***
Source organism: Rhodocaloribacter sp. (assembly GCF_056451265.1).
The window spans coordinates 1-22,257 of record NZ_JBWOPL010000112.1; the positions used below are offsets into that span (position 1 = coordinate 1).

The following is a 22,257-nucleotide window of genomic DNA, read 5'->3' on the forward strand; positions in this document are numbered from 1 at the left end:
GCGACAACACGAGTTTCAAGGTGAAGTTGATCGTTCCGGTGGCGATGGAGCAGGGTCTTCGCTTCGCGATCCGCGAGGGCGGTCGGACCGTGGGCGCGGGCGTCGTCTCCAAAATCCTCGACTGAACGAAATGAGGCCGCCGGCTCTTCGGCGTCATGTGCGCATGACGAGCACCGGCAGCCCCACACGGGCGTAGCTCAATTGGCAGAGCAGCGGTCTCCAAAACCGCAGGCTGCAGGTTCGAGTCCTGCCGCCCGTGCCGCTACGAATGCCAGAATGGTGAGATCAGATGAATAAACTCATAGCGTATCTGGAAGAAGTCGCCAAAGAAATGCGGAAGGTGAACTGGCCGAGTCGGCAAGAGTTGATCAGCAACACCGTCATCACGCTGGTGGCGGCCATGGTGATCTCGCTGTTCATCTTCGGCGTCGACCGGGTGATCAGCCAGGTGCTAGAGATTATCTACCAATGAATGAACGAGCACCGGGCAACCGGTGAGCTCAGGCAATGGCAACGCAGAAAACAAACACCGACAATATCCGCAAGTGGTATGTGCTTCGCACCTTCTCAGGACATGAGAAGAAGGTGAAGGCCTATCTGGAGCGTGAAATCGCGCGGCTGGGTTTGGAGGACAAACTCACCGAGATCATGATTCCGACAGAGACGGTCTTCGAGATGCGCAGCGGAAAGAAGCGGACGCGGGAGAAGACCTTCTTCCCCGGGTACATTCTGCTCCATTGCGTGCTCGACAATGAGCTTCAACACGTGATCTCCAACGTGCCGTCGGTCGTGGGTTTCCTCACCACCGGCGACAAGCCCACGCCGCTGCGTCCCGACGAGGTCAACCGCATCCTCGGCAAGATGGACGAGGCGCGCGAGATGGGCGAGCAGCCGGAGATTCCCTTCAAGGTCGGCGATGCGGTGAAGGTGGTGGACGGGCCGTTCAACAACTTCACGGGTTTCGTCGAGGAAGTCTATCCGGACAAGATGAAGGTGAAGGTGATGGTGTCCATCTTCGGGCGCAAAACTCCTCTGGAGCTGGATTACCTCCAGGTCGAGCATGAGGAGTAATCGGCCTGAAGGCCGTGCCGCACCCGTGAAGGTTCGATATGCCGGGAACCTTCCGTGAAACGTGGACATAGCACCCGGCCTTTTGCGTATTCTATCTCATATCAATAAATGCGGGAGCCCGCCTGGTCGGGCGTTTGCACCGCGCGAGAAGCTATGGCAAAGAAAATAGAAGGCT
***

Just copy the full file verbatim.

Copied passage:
Source organism: Rhodocaloribacter sp. (assembly GCF_056451265.1).
The window spans coordinates 1-22,257 of record NZ_JBWOPL010000112.1; the positions used below are offsets into that span (position 1 = coordinate 1).

The following is a 22,257-nucleotide window of genomic DNA, read 5'->3' on the forward strand; positions in this document are numbered from 1 at the left end:
GCGACAACACGAGTTTCAAGGTGAAGTTGATCGTTCCGGTGGCGATGGAGCAGGGTCTTCGCTTCGCGATCCGCGAGGGCGGTCGGACCGTGGGCGCGGGCGTCGTCTCCAAAATCCTCGACTGAACGAAATGAGGCCGCCGGCTCTTCGGCGTCATGTGCGCATGACGAGCACCGGCAGCCCCACACGGGCGTAGCTCAATTGGCAGAGCAGCGGTCTCCAAAACCGCAGGCTGCAGGTTCGAGTCCTGCCGCCCGTGCCGCTACGAATGCCAGAATGGTGAGATCAGATGAATAAACTCATAGCGTATCTGGAAGAAGTCGCCAAAGAAATGCGGAAGGTGAACTGGCCGAGTCGGCAAGAGTTGATCAGCAACACCGTCATCACGCTGGTGGCGGCCATGGTGATCTCGCTGTTCATCTTCGGCGTCGACCGGGTGATCAGCCAGGTGCTAGAGATTATCTACCAATGAATGAACGAGCACCGGGCAACCGGTGAGCTCAGGCAATGGCAACGCAGAAAACAAACACCGACAATATCCGCAAGTGGTATGTGCTTCGCACCTTCTCAGGACATGAGAAGAAGGTGAAGGCCTATCTGGAGCGTGAAATCGCGCGGCTGGGTTTGGAGGACAAACTCACCGAGATCATGATTCCGACAGAGACGGTCTTCGAGATGCGCAGCGGAAAGAAGCGGACGCGGGAGAAGACCTTCTTCCCCGGGTACATTCTGCTCCATTGCGTGCTCGACAATGAGCTTCAACACGTGATCTCCAACGTGCCGTCGGTCGTGGGTTTCCTCACCACCGGCGACAAGCCCACGCCGCTGCGTCCCGACGAGGTCAACCGCATCCTCGGCAAGATGGACGAGGCGCGCGAGATGGGCGAGCAGCCGGAGATTCCCTTCAAGGTCGGCGATGCGGTGAAGGTGGTGGACGGGCCGTTCAACAACTTCACGGGTTTCGTCGAGGAAGTCTATCCGGACAAGATGAAGGTGAAGGTGATGGTGTCCATCTTCGGGCGCAAAACTCCTCTGGAGCTGGATTACCTCCAGGTCGAGCATGAGGAGTAATCGGCCTGAAGGCCGTGCCGCACCCGTGAAGGTTCGATATGCCGGGAACCTTCCGTGAAACGTGGACATAGCACCCGGCCTTTTGCGTATTCTATCTCATATCAATAAATGCGGGAGCCCGCCTGGTCGGGCGTTTGCACCGCGCGAGAAGCTATGGCAAAGAAAATAGAAGGCT